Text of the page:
Yul Kwon of PBS travels coast to coast to reveal how America’s transportation systems make the nation the most mobile place on earth. Woven together by 200,000 miles of railways, 5,000 airports and 4 million miles of roads, America’s car culture has shaped our cities and defined our lifestyles. However, as roadways become more congested, many predict people will eventually give up this car-centric lifestyle and embrace mass transit. Recently we announced the Metropolitan Transportation Authority’s selection of Gruen Associates and Grimshaw Architects to design the new master plan for Union Station in Los Angeles. Their winning proposal gives a hint of what America may look like by 2050, as it transforms into a more mass transit centered nation.
The video above is a clip of the in-depth PBS video America Revealed: Nation on the Move. Watch the entire PBS documentary here.
Architects: Leers Weinzapfel Associates Architects, Inc
Location: Boston, Massachusetts, USA
Principal in Charge: Jane H. Weinzapfel, FAIA
Project Manager: Winifred A. Stopps, Senior Assoc. AIA LEED AP
Project Architect: Alan Christ, AIA LEED AP
Design Architect: Tom Chung, Senior Assoc., AIA LEED AP
Project Team: Kevin Bell AIA, Susan Crowe Knight, Laura Duncan, Shih-Min Hsu AIA, Hannah Jackson RA, Irene Kang AIA LEED AP, Matt Petrie AIA, Jared Ramsdell, Marley Wright RA
Project Area: 12,270 sqm
Project Year: 2012
Photographs: Anton Grassl/Esto
Despite all of the preconceived notions about New York City being overpopulated, noisy and constantly bustling, there are numerous pockets within the five boroughs that offer respite from the city. This design strives to be one such pocket – or island. Governors Island has a long military history that dates back to 1776. It was controlled by the U.S. Government first for the U.S. Army and later for the Coast Guard. In 2002 the island was “sold” to the people of New York and declared a national monument. In 2010, Mayor Bloomberg and Governor Paterson agreed on the future operations, planning and redevelopment of the island through the Trust for Governors Island. Since then, the island has been open during the summer months for visitors to enjoy the unique seclusion offered by the the old military grounds. But the Trust had bigger plans. Choosing a team of architects, urban planners, designers and landscape architects that include Rogers Marvel Architects, Diller Scofidio + Renfro, Mathews Nielsen and led by West 8, plans began to unfold that would reimagine the island as a getaway for New Yorkers. Playing up to its isolation, its abundance of lawns and trees, and the views that it offers, the first phase of the plans have officially broken ground and are scheduled for completion in Fall 2013.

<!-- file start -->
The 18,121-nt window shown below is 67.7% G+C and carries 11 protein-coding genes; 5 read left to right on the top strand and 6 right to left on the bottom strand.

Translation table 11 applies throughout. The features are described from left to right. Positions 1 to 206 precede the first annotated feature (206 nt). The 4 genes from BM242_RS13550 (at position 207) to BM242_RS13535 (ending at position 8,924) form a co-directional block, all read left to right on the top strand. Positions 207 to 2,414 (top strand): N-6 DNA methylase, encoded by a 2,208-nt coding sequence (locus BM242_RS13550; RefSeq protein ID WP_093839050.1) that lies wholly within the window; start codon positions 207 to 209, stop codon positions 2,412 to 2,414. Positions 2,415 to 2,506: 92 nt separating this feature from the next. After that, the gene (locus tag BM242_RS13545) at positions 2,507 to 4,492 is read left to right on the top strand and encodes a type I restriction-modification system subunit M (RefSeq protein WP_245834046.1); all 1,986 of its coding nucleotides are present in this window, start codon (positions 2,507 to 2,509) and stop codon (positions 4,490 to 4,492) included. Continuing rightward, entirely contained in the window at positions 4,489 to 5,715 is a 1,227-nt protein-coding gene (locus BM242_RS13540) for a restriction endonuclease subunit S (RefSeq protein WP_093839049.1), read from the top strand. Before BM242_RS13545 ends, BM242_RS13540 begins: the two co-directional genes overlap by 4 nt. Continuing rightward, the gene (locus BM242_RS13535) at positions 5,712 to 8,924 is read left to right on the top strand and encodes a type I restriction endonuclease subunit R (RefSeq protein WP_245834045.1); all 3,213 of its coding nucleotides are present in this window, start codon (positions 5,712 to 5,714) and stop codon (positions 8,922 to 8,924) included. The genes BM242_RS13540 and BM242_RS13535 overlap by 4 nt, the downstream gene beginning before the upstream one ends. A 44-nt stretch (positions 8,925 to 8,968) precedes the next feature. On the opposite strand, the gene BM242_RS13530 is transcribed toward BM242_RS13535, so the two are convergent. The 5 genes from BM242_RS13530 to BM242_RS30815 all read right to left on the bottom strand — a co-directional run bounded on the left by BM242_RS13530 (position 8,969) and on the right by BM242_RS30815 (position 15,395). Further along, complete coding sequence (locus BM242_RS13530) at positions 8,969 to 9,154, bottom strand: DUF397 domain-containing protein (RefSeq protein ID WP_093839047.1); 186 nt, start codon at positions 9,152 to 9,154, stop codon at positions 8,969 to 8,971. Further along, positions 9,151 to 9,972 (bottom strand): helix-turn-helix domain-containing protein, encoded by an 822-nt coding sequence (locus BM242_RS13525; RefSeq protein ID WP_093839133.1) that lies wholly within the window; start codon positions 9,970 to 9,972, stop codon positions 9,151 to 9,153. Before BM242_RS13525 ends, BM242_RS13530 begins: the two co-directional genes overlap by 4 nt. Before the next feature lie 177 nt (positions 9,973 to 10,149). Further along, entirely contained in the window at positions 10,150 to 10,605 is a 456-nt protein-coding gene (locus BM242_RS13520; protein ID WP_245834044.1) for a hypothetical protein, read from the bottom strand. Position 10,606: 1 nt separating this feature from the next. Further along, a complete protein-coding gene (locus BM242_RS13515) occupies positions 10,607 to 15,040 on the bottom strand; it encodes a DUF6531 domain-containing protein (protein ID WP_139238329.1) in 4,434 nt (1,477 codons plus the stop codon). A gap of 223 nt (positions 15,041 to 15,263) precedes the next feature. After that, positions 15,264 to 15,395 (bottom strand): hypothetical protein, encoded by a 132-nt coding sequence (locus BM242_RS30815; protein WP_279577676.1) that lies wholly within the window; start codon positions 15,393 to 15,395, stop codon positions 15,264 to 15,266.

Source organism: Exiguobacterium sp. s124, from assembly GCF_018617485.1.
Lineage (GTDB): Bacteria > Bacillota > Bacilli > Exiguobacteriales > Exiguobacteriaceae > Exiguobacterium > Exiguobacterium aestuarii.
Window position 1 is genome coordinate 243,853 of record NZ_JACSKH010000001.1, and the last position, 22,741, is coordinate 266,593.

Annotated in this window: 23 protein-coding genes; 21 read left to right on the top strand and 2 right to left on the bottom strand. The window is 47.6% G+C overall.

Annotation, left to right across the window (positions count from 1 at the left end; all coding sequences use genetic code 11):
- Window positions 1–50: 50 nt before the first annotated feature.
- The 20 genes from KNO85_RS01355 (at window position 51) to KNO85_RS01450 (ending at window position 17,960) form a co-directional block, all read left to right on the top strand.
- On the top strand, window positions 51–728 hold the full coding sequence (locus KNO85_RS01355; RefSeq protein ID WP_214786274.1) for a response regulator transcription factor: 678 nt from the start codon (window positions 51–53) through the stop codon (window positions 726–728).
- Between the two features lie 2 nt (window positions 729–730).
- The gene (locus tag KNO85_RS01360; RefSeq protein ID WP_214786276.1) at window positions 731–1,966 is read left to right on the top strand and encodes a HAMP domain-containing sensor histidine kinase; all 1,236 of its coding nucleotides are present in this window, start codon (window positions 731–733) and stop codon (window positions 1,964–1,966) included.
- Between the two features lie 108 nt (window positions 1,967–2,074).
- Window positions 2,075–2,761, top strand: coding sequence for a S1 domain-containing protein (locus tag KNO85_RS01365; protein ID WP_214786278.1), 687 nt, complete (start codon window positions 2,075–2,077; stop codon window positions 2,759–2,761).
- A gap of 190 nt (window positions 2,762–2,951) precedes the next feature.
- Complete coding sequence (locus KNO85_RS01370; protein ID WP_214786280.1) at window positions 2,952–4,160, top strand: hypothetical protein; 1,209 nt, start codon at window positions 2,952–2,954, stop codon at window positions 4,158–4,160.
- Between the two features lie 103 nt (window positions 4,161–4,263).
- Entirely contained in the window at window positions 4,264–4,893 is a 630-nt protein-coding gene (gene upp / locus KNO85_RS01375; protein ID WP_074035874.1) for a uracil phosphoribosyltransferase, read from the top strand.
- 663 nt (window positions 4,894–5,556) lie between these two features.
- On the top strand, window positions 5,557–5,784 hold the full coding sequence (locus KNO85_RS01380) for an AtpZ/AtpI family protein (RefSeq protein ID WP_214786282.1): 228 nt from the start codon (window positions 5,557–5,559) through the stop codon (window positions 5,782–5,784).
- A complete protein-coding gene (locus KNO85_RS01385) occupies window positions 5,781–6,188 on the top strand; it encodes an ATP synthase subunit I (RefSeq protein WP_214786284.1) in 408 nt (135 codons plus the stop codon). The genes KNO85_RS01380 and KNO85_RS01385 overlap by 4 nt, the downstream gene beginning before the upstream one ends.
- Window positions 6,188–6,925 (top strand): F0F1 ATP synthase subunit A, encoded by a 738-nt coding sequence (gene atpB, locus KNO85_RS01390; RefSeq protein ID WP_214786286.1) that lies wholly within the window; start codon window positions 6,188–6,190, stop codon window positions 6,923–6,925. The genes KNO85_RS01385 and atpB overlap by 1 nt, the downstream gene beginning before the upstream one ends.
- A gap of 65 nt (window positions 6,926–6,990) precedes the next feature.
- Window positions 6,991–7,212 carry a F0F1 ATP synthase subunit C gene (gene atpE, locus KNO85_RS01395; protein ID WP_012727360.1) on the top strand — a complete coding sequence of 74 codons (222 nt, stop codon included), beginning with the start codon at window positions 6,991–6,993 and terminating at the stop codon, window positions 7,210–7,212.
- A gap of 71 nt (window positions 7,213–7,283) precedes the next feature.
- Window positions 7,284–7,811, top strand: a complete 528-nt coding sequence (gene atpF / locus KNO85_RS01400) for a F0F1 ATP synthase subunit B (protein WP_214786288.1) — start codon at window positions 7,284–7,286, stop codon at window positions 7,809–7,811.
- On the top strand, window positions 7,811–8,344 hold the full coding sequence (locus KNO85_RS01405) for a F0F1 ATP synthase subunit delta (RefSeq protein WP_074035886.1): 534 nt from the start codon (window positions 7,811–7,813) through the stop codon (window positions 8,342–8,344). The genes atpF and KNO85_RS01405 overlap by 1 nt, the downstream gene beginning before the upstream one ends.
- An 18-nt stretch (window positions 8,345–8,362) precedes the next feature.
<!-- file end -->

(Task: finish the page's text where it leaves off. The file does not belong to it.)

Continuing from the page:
Check out what’s in store for Governors Island after the break.
Architects: Modus Studio
Location: Fayetteville, Arkansas, USA
Thermal Area: 62,400 SF
Building: $3,810,900 | $61 per SF
Architectural Team: Chris M. Baribeau, AIA [principal architect], Austin Chatelain, Assoc. AIA [project manager], Josh Siebert, Assoc. AIA, Jason Wright, Assoc. AIA, Chris M. Lankford, David McElyea, Assoc. AIA.
Structural Engineer: MyersBeatty Engineers
Photographs: Timothy Hursley, Adaptive Creative
Architects: Fentress Architects
Location: Quantico, Virginia, USA
General Contractor: Forrester Construction
Electrical Engineer: Hankins & Anderson
Structural Engineer: Ammann + Whitney
Civil Engineer: Patton Harris Rust & Associates
Completion: September 2009
Size of Building: 2,276 square feet
Photographs: Jason A. Knowles, Fentress Architects, Ken Paul, Ben Rasmussen
Housed in Boston’s first skyscraper the Ames hotel effortlessly combines old world glamour with modern luxury. Designed by world renowned architect David Rockwell, the hotel is a design hotspot, featuring huge spiral staircases, installations made from thousands of mini metal discs and even old world New England curiousity cabinets. General manager Cate Farmer and director of sales Paul Sauceda take Crane.tv on a tour of the only hotel in the city worthy of your forty winks.
Award-winning architects Renzo Piano and Zoltan Pali will design the Academy Museum of Motion Pictures, the Academy of Motion Picture Arts and Science announced today. “Renzo’s track record of creating iconic cultural landmarks combined with Zoltan’s success in transforming historically-significant buildings is a perfect marriage for a museum that celebrates the history and the future of the movies,” said Dawn Hudson, Academy CEO.
Piano designed the expansion of the Los Angeles County Museum of Art (LACMA), whose campus will include the upcoming Academy museum.
Pali, a Los Angeles native, is renowned for his Los Angeles-area restorations of the Greek Theatre, the Gibson Amphitheatre, and the Pantages Theatre, the latter earning SPF:a an LABC Award for Historic Preservation. For the firm’s work as the executive architects on the renovation and expansion of the Getty Villa museum, SPF:a received the AIA Los Angeles Presidential Award.
The Academy Museum of Motion Pictures will be established in the historic May Company building, now known as LACMA West. Opened in 1939, the building is a 325,000-square foot art moderne landmark located at the corner of Fairfax Avenue and Wilshire Boulevard.